Finally, June 14th, 2015 had arrived. I was so elated I didn't sleep a wink the night before. There was so much work and dedication put into this day. For the last two months, I had been fundraising and advocating anywhere I could. Calling every person, and place of business in my phone contacts, and walking door to door for donations. I spent the previous two weeks making my teams shirts and accessories by hand. So yeah, you could say I was pumped! As we walked through the crowds of families, friends, and co-workers, it was clear to see what this day meant to all of us.
And as we strolled around together visiting vendors, smiling at strangers, people started sharing stories. Our whole stories, not just about an ASD diagnosis. But the ripple effect that this diagnosis had on our lives as a whole. The impact only we can relate too and outsiders know nothing about. I found myself in a moment where I was totally excepted and understood by folks, I'd never met before. I couldn't help but feel "These are my People!" Everyone seemed at home with one another. Which is pretty freaking awesome considering, we were all so very different. Different ethnicities, religion, backgrounds, family sizes and professions. And as they called all walkers to the starting line, and gave the ole' "On Your Mark, Get Set, Go!" this ocean of people flowed into the street, and it was beautiful.
And even though the walk was only 1 mile, people were laughing, crying, hugging, exchanging numbers, making play-dates, suggesting doctors and therapist. And all of it came from our hearts. I felt like we all walked a mile in each other's shoes that day.
And these are 5 things I learned, just walking a mile...
1) Few things in life bring solace, like camaraderie among strangers.
Not knowing each others name, but knowing what their family goes through and why. No pressure to make small talk from fear of an awkward silence. You are infinitely connected by a force few outsiders can understand.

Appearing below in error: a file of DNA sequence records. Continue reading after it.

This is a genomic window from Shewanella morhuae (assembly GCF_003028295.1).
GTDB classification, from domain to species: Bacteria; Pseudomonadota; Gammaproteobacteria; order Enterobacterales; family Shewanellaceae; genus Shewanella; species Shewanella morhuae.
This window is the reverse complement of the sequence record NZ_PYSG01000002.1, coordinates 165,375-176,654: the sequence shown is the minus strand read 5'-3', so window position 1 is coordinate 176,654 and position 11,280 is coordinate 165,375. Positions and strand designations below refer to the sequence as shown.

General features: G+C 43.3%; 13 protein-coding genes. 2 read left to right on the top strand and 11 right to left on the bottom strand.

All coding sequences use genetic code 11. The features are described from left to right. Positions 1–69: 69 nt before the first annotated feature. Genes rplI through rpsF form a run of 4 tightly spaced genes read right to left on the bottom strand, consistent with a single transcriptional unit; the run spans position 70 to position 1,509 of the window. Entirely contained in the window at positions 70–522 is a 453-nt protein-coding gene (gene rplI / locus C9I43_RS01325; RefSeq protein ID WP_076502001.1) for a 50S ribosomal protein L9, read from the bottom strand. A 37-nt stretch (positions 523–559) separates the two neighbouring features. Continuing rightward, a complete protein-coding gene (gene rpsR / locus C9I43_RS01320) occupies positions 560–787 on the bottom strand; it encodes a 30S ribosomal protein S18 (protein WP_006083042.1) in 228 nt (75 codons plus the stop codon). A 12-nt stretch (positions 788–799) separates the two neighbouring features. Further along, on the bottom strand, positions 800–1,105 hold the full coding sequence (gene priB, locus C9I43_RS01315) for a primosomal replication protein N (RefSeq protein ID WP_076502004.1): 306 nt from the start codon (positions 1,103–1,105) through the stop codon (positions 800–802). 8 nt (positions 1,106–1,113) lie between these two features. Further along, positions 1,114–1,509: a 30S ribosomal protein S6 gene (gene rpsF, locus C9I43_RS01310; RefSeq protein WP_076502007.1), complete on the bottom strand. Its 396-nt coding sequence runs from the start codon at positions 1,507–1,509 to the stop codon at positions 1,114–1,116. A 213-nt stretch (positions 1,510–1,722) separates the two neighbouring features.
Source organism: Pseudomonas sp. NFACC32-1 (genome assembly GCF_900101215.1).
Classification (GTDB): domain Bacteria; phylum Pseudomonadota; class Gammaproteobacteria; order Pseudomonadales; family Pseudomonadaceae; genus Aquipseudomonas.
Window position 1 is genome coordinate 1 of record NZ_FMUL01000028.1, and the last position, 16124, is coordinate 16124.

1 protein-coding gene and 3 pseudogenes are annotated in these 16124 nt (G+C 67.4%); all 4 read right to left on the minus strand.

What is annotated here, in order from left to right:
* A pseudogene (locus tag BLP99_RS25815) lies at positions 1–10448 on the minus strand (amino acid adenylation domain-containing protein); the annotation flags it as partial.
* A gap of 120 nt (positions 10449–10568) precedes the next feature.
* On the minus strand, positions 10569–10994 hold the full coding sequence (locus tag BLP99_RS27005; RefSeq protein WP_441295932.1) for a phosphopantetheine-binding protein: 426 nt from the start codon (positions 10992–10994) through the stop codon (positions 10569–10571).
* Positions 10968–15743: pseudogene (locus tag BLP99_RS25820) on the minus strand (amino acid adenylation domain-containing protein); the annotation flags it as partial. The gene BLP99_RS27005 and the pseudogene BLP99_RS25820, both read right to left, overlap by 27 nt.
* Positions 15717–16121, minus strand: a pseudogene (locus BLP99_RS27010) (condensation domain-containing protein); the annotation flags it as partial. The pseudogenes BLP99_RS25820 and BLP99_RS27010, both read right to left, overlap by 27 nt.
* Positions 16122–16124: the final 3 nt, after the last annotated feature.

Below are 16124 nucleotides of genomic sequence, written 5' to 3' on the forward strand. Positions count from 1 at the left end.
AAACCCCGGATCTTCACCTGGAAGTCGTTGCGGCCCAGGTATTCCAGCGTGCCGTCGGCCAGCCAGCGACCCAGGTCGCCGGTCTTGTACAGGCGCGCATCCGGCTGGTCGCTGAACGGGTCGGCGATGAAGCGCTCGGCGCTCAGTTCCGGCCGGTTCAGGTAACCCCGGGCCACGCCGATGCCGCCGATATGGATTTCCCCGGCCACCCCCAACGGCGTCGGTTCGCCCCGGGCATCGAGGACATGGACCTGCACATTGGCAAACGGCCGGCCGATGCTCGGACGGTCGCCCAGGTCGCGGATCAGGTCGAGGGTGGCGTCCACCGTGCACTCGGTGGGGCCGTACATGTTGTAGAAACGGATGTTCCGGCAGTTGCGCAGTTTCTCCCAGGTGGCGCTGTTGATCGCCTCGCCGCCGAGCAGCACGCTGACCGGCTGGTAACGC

2) The bond of an unorthodox community runs deep.
It says in the good book "Love Thy Neighbor." However, in the autism community you can be towns, cities, or even states apart. And still befriend someone that will offer you the shirt off their back or a shoulder to lean on, if you need it.
3) The faith a child has in their parents is unrelenting.
The majority of autistic children do not understand their diagnoses. They look to us as their parents, to be their voices and their pillars of strength. And being only human, we have our moments of weakness, doubt and constant worry. And these incredibly resilient little people never falter. They are by our sides walking and fighting with us, never realizing they're actually our pillars of strength.
4) Marriage will never be the same.
Every marriage will have it's hard times without a doubt. Work, bills to pay, mouths to feed, the lists goes on. Then add the challenges of raising a special needs child and it's a whole new ballgame.
Stress mounts trying to make the best choices for your child and it can easily over shadow a relationship. One parent is overwhelmed, while the other grows resentful and distant. Instead of fighting for your family, you end up fighting with them. Stop it!
Remember the love you had for one another when you first married. The passion, fun and the excitement! (Don't get me wrong... If it's hell on Earth, by all means, get the F out!)
But if there is the faintest hint of doubt when you're walking that thin line of "should I stay, or should I go?" Stay.
Not for the kids, or your partner feelings. Not to save face on the opinions of others. But for the love that created a family and home. Remember to make time for each other. Think about what made you crazy over them when you first met, instead of what drives you crazy about them now. I'm not saying it'll be easy, marriage is never easy. What I am saying, is it's worth it!
5) I wouldn't change my life for anything.
For all the ups and downs life has served us on a platter, with second helpings of eating crow along the way, we must take a step back and take it all in. We would not have been given this life, had we not been strong enough to live it! We have air in my lungs, clothes on my back and amazing kids. If it weren't for those struggles we face, we may not ever know what triumphant glory feels like.
And all it took was a mile walk on a Sunday morning. Alongside amazing people to remind me of who I am, where I came from, where I'm going, & who's going with me.